Ken Chappy Hall Remodel Proceeds

Photo by

Mark Graven

Staff Writer


Ken Chappy Hall, on the CNM Main Campus, reduced to just its superstructure in its 2021 remodel, is making a comeback.  On Tuesday, March 23d, it was sporting new yellow walls.  A closer look reveal that the bright color is from sheeting material, and is not likely to be the finished product, as remodeling by the Franken Construction Company of Albuquerque proceeds. 

ECOS and Dean Come Together to Improve Online Learning

Story By

Mark Graven

 Staff Writer


CNM’S Executive Council of Students (ECOS) met with the Phil Lister, dean of  the Math, Science and Engineering School at CNM, to chart a path forward in improving remote learning in science and math courses.  

Dean Lister, who engaged ECOS board members concerns at their regular meeting of March 19th via a Jitzi link, which students can access on Fridays at 2 p.m.

By the end of the meeting Lister said he would be contacting members of his faculty to encourage more lecture sessions with students, and more faculty/student interaction generally.

ECOS board members say they have been fielding complaints from students  that some on-line math and science courses lack a real-time lecture component in which students can ask professors questions to clarify difficult concepts.

Lister said he would like to hear personally from students that might be dissatisfied with their faculty interaction time, so that problems can be addressed.

“I want to hear from students”  said Lister.  “It can be scary for students to raise concerns.  I want to assure students that we are friendly.”

He said that some faculty may have had a harder time adjusting to remote learning in Covid times. And these faculty members could be given assistance.  

ECOS members suggested that professors with recorded lectures could share them with other professors that have had difficulty in on-line lecturing.

ECOS members have taken the position that recorded lectures are better than no lecture at all. The have also said that it helps science and math students to see problems worked on a whiteboard.

Lister said that not all students prefer lecture, but he agreed with ECOS members that courses, and sections of courses, that do have lectures, could be indicated in the course catalogue, or some other means.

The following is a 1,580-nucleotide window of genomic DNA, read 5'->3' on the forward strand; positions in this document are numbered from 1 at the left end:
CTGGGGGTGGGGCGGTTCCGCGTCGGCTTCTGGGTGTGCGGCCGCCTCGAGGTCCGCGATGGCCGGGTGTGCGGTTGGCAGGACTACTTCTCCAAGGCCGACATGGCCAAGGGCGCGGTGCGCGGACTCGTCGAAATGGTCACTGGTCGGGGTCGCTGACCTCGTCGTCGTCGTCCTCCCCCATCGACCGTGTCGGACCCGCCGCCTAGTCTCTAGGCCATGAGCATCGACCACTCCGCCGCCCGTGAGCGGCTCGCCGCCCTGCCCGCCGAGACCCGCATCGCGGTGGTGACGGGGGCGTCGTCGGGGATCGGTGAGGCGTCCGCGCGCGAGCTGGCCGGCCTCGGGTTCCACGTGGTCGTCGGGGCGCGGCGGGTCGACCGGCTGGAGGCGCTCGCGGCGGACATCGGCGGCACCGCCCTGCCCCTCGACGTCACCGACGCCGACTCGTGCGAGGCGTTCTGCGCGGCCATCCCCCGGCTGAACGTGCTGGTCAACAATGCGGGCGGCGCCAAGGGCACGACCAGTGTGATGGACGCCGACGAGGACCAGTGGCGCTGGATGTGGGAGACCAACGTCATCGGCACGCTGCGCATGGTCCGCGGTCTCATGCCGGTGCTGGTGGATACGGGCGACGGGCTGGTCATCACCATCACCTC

“It is important that students know what to expect,” said ECOS President Alex Crossland. 

Dean Lister agreed with ECOS members that students had a right to know what type of learning experience they are signing up for.

Board Vice President Imane Bahji, who has spearheaded the ECOS’s effort to inject more lecture in on-line math and science courses, said she was pleased with Dean Lister’s responses, but that ECOS would still have to  “keep our eyes out.”

ECOS members said they want on-line improvements implemented by the start of the upcoming summer semester.

Pop In, By Appointment To The Library

Story by

Salvador Zambrano

Staff reporter

As of March 12th, main and westside campus have been offering services to students by appointment said Associate Library Director for CNM Renee Goodvin.

Students will have to fill out a daily health assessment before coming to campus to ensure their own safety and the safety of others, she said.

“It is a great idea because we are allowing students to get the resources that they need, but it’s a difficult situation because students want to come to the library to study. Which is one of the main services we provide.” She said.

The library homepage also provides students with the ability to check out books and other electronic equipment like iPads or laptops, she said.

Appointments can also be made through the library for ace tutoring services, she said.

Once students have been approved for those items, they will be directed to make an appointment through the website to come and pick them up, she said.

Goodvin said, printing services are also offered but at main campus only

she added that she suspects the current level of operations would last until the end of the spring semester. As the state continues to move from yellow to green and finally turquoise, there will probably be more services provided to students.

“Honestly we don’t know, we’re waiting for the president to give us the ok,” she said. She added that she suspects the current level of operations would last until the end of the spring semester.

The library has already partnered with campus safety to ensure proper social distancing throughout the library by placing tables 6 feet apart and limiting the amount of chair available, she said.

Goodvin said she was glad CNM was reopening and knows they’re trying to do their best to ensure student safety.

Lighting the Plaza

Story and Photos by

Mark Graven 

Staff Reporter

Workers from Theco, an electrical contractor out of Corrales, install a light pole on the new plaza in front of the Louis Saavedra Administration Building, as the project reaches the finish line.  The project features concrete benches, freshly planted trees, and a new bike rack.  It occupies part of the space where “N” building once stood.  The workers requested to remain anonymous.

ECOS & Dean to Discuss Future of Online Education

By

Mark Graven

Staff Writer


Phil Lister, Dean of the School of Math, Science and Engineering at CNM has accepted an invitation to attend the next Executive Council of Students (ECOS) to be held March 19th, according to ECOS President Alex Crossland.